The real surprise and the definite treat of the film are the Hansons. They have such an innocence and exuberance for the game of hockey, they carry whatever portion of the film that is not being driven by Newman.
Director George Roy Hill
Screenplay Nancy Dowd
Starring Paul Newman, Strother Martin, Michael Ontkean, Jennifer Warren, Lindsay Crouse, Jerry Houser, Andrew Duncan, Jeff Carlson, Steve Carlson, David Hanson, Yvon Barrette, Allan Nicholls, Brad Sullivan, Melinda Dillon, Swoosie Kurtz, M. Emmett Walsh, Ned Dowd, Paul Dooley
I can’t believe I never watched this film before now. I have always been a fan of Paul Newman. Never really cared for hockey. Either way, when I heard the commotion around folk heroes the Hansons (Jeff Carlson, Steve Carlson and Hanson), the needle wasn’t moved. It should have been. They are one of the two best things going for the film.
The story comes from Nancy Dowd, writing about her brother Ned’s experiences in low level hockey leagues playing for the Johnstown Jets in Pennsylvania. Many of the players and situations are featured in the film, this goes for the original Carlson brothers and Dave “Killer” Hanson. The film has many plumb roles throughout the cast and there are many of Ned Dowd’s former teammates (including Hanson and the Carlsons). Much of what happens in the film presages real life events in sports since, including The Malice at the Palace and Bounty Gate.
The story is somewhat familiar to anyone who has seen Major League and Bull Durham. A loser hockey team, the Charleston Chiefs, are going nowhere. Player / Coach Reggie Dunlop (Newman) begins to adopt a morer vigilante based form of playing, rewarding his team for goonish behavior ast they begin a winning streak. Very soon, he is notified that the team is going to fold in conjunction with the local mill going under.
Women surrounding the team, including Dunlop’s estranged wife (Warren), are all represented in a fashion that is liberated, without being political. This is thanks in large part to Newman’s ability to show appreciation with absolutely no hint of having his manhood threatened. He goes with the flow, showing appreciation and a guile that few actors of his or any time could portray. He has one goal in mind, to keep his team afloat and start winning. Everything else is secondary, even with his ability to switch gears when the need arises.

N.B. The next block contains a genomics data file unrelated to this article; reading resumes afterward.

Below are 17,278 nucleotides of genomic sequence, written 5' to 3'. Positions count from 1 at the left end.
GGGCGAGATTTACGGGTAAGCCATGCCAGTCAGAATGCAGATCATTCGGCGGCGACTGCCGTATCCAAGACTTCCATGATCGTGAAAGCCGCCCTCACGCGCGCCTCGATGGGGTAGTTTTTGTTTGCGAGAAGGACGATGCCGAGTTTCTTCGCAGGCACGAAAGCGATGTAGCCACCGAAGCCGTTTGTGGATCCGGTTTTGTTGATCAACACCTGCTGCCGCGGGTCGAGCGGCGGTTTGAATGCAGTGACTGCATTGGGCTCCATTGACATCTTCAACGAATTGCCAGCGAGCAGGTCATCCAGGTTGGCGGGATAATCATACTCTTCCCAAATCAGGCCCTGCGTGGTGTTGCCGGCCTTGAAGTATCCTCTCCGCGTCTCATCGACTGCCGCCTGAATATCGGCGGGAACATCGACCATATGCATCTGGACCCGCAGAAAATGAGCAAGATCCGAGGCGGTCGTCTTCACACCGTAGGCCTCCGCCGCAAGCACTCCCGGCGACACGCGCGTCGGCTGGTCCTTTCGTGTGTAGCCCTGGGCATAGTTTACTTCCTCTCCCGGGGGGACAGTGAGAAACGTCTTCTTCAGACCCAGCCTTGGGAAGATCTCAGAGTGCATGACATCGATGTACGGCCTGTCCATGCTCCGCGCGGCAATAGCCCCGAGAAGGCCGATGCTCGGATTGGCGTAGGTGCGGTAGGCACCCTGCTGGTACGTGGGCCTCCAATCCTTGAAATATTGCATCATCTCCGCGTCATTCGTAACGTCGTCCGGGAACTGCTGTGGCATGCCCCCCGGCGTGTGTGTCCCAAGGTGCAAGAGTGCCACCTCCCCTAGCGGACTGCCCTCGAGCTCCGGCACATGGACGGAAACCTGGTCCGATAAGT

The team is hilarious. Jerry Houser as the incredibly earnest and soft spoken goon, Killer Carlson. Barrette’s opening interview with Duncan’s Carr is worth the price of admission. Mendillo, Nicholls, Ponton and more allow Otkean to play his pacifist much more effectively. His finale at center court makes the perfect contrast to the “serious game” that the other goons are playing.
The real surprise and the definite treat of the film are the Hansons. They have such an innocence and exuberance for the game of hockey, they carry whatever portion of the film that is not being driven by Newman. They don’t even enter the film until a 20 minutes go by, and then it’s another 25 minute before we see them play. Their enthusiasm is “embarrassing” right until the magical moment they first enter the game.
This moment is crystallized in my memory. They perform an eloquent poetry of violence and skill that it takes my breath away. I have seen it three times in the last 12 hours and I could watch it 100 more times. They are in their own universe, always enjoying their own company and always ready to puck.
Seeing Newman’s reaction to the brothers move from disappointment to amazement is a treat. When they are complimented by a teammate as “…a fucking disgrace…” it is beautiful. They perform many felonious acts in that first glorious game. The shots they take look as lethal as they are hilarious.
The soundtrack to Slap Shot, including a couple well known Fleetwood Mac hits , Elton John’s Sorry Seems to be the Hardest Word and Leo Sayer’s You Make Me Feel Like Dancing come from an era before lawyers got involved in getting paid, according to research by Roger Ebert. Thank goodness I didn’t watch the laserdisc released before they straightened out the rights to the music. Right Back Where We Started From by Maxine Nightingale feels right as an anthem, even if they play it a few too many times.
Nancy Dowd’s vision is a clear eyed look at hockey and how it’s very appeal is the thing that keeps it an arm’s distance for many. Her portrayal is of a world that should be hard for most of us to understand. The team’s best player is a stand in for those of us who can’t understand the appeal of the violence. The rest of the film is for the rest of the fans who know the role it plays in life. There is as good of a depiction of the game, with no apologies or excuses, as anyone could expect. She is not here to explain it to you. You get to judge for yourself. Dowd had a string of great screenplays, even winning an Oscar for Coming Home. Then, inexplicably, started writing under an alias.
That this vision is so effective is thanks to George Roy Hill’s clear eyed direction. He allows the characters to be easy going and violent. It’s a morality that runs close to Martin Scorsese’s Goodfellas. If you’re a part of it, it all makes sense. If you don’t understand it, well that doesn’t bother them at all.
There is a shining legacy in Slap Shot‘s wake. Gene Siskel himself gave the movie only **1/2 stars upon initial viewing, then two weeks later he realized his mistake. Eventually it was among the top films of the year. It’s got to be in my top 10 sports movies of all time. I think life would have been a little better for me had I watched this before now. That’s okay, though, because life is still good from here on out.
(***** out of *****)